- In an update on coronavirus vaccine candidates, Dr. Anthony Fauci noted that a drug that’s 70% to 75% effective at preventing COVID-19 will not lead to herd immunity in the US if only two-thirds of the population seek immunization.
- Fauci acknowledged the power of the anti-vaccine movement and said public health campaigns to educate people on the safety of vaccines will be needed.
- The first COVID-19 vaccines could be ready for emergency use later this year, once they clear Phase 3 of clinical trials successfully.
Several vaccine candidates for the novel coronavirus have shown promising results in the first stages of human trials, and some of them may be approved for emergency use as soon as this fall or winter if all goes well. That’s what we keep hearing from officials involved in these endeavors, and that’s a lot sooner than anyone would have expected. But it will take a lot longer for these vaccines to be widely available and meet demand.
Pharmaceutical companies aimed to mass-produce 15 billion doses in total to cover the world’s population twice over. That’s because the vaccines might need two shots to deliver results. In other words, it could be years until the entire world’s population gets the vaccine, no matter how soon emergency use starts.
If deployed in large numbers, vaccines can prevent COVID-19 infections and reduce the spread of the disease significantly. Immunity gained via inoculation or by surviving an initial encounter with the virus would deliver the herd immunity all of the countries fighting COVID-19 want. But Dr. Anthony Fauci warns that America’s herd immunity to the novel coronavirus might be harder to attain.
The top infectious disease expert explained to CNN that vaccine efficacy combined with the population’s resistance to getting a vaccine would be a problem. Fauci said he’d settle for a vaccine that’s 70% to 75% effective. “The best we’ve ever done is measles, which is 97 to 98 percent effective,” he said. “That would be wonderful if we get there. I don’t think we will. I would settle for [a] 70, 75% effective vaccine.”
One-third of the respondents to a CNN poll last month said they would not try to get a COVID-19 vaccine, even if it’s widely available and low cost. When asked whether a vaccine with 70% to 75% efficacy taken by two-thirds of the population would be enough for herd immunity, Fauci said it was “unlikely.”
A high percentage of the population has to be immune to an infectious disease for that community to reach herd immunity. Once that happens, it’s harder for those people who have not been vaccinated or who have not fought the infection before to get infected. Fauci said that “there is a general anti-science, anti-authority, anti-vaccine feeling among some people in this country — an alarmingly large percentage of people, relatively speaking.”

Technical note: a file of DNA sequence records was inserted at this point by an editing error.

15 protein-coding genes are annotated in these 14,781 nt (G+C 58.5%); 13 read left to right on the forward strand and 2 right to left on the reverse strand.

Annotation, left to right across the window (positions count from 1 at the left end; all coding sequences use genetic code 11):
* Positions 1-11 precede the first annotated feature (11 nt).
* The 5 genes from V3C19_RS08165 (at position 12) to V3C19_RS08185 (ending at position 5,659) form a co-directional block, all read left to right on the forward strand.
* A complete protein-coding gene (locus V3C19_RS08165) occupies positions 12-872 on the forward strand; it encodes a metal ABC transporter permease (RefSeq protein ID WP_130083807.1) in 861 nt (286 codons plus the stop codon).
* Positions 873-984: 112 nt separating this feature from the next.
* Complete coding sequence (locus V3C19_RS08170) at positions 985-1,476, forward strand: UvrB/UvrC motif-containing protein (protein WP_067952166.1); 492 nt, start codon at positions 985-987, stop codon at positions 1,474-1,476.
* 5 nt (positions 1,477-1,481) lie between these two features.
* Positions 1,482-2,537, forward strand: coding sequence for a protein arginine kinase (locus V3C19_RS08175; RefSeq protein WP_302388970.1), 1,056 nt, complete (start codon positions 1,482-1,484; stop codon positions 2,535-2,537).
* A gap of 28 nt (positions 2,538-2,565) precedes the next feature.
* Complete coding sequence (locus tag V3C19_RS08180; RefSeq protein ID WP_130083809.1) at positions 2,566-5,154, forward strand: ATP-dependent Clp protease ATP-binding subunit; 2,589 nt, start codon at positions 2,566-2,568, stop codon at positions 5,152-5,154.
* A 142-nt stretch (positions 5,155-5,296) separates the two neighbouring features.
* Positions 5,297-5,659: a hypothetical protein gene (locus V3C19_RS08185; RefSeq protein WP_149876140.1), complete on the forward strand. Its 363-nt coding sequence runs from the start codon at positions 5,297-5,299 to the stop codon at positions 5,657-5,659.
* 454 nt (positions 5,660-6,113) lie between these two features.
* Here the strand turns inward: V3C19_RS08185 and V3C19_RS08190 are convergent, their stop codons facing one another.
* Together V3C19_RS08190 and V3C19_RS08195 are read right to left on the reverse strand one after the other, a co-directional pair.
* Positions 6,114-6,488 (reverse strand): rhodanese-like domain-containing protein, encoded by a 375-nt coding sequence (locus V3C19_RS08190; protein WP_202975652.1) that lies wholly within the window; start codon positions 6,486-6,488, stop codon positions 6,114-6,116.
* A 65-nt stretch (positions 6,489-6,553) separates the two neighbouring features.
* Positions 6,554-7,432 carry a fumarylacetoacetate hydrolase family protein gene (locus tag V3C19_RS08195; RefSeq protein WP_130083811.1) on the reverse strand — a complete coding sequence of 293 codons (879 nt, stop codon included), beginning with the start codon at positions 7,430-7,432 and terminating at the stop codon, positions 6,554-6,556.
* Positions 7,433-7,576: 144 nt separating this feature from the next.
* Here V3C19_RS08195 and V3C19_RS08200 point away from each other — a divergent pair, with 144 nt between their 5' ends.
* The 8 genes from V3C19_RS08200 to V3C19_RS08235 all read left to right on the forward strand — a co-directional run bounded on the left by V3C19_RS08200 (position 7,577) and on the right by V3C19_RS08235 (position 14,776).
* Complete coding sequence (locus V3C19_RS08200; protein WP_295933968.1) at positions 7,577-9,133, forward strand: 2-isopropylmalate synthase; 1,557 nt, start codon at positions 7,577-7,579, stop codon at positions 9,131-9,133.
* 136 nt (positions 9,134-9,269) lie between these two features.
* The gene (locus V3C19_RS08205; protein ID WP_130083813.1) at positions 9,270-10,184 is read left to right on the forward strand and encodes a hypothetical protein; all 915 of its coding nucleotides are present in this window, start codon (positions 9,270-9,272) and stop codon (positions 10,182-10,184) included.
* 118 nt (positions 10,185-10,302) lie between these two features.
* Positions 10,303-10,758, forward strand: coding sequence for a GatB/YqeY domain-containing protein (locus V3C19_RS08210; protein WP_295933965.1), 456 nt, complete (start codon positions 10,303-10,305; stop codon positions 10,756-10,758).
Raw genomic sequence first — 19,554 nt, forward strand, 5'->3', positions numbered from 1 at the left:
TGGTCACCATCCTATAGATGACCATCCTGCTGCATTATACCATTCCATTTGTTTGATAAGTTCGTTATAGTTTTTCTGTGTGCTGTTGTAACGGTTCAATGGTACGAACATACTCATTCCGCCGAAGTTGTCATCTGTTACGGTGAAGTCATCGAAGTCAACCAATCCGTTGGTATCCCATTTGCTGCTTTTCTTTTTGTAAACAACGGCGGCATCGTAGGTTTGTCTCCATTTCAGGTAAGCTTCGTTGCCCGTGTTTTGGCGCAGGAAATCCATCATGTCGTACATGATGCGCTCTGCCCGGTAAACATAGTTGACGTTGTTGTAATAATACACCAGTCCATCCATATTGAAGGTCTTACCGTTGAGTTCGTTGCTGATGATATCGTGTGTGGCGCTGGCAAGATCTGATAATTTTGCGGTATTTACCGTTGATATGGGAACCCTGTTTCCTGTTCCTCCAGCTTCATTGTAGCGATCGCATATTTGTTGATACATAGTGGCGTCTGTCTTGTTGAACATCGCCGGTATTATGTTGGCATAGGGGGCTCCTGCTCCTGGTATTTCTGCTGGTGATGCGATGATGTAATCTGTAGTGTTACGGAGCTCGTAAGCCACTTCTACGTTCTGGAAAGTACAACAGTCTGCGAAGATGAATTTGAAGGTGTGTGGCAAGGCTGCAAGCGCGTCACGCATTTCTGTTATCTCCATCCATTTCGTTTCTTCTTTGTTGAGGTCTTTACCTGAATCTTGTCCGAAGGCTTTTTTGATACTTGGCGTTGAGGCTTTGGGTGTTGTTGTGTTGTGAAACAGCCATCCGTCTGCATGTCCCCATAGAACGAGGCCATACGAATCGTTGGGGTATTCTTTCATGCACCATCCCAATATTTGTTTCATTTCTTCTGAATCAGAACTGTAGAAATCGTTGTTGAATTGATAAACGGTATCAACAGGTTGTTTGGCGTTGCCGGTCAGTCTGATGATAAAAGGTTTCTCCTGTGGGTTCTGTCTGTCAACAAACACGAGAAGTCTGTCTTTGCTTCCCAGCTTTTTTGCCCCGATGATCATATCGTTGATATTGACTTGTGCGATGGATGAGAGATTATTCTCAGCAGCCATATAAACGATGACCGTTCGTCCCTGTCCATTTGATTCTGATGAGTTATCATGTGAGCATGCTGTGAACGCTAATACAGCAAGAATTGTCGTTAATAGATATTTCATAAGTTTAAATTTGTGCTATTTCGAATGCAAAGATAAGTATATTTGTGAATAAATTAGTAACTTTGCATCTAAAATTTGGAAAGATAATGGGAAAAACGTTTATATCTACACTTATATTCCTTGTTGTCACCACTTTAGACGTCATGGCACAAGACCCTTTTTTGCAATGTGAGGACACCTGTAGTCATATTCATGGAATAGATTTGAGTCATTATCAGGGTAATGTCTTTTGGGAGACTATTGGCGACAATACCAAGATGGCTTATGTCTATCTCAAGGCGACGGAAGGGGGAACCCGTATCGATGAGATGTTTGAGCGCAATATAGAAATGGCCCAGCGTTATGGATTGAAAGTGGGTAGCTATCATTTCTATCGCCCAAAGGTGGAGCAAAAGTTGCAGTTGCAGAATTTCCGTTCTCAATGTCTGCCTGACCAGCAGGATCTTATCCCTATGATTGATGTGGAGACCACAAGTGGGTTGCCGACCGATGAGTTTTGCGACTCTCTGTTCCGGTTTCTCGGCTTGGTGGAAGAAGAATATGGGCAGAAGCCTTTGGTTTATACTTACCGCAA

He acknowledged the power of the anti-vaccine movement and said that the government has “a lot of work to do” to educate people on the truth about vaccines. “It’s not going to be easy,” he said. “Anyone [who] thinks it will be easy is not facing reality. It’s going to be very difficult.”
Fauci said the government has a vaccine education program to fight anti-vaccine messages. “We have a program right now that’s going to be extensive in reaching out to the community,” he said. “They may not like a government person in a suit like me telling them, even though I will tell them. They really need to see people that they can relate to in the community — sports figures, community heroes, people that they look up to.”
However, a spokesman for the US Department of Health and Human Services told CNN that a vaccine education campaign does not exist. “I’d hate to see CNN put out [a] wildly incorrect story,” Michael Caputo said.
In the same interview, Fauci said that not all states are doing well on containing the coronavirus. He said that people not wearing masks and congregating closely are “a recipe for disaster.” The director of the National Institute of Allergy and Infectious Diseases also noted that US officials have issues conducting contact tracing by phone, as people aren’t willing to talk to authorities. He explained again that contact tracing is also hindered by asymptomatic people.
“When you have community spread, it’s insidious because there are so many people in the community who are infected but asymptomatic,” he said. “So the standard classic paradigm of identification, isolation, contact tracing doesn’t work no matter how good you are because you don’t know who you’re tracing.”
In remarks a few days ago, Fauci said the Trump administration is working on a new type of testing that would help them catch asymptomatics faster than before. It’s unclear when such a program will begin, however.
Chris Smith started writing about gadgets as a hobby, and before he knew it he was sharing his views on tech stuff with readers around the world. Whenever he’s not writing about gadgets he miserably fails to stay away from them, although he desperately tries. But that’s not necessarily a bad thing.
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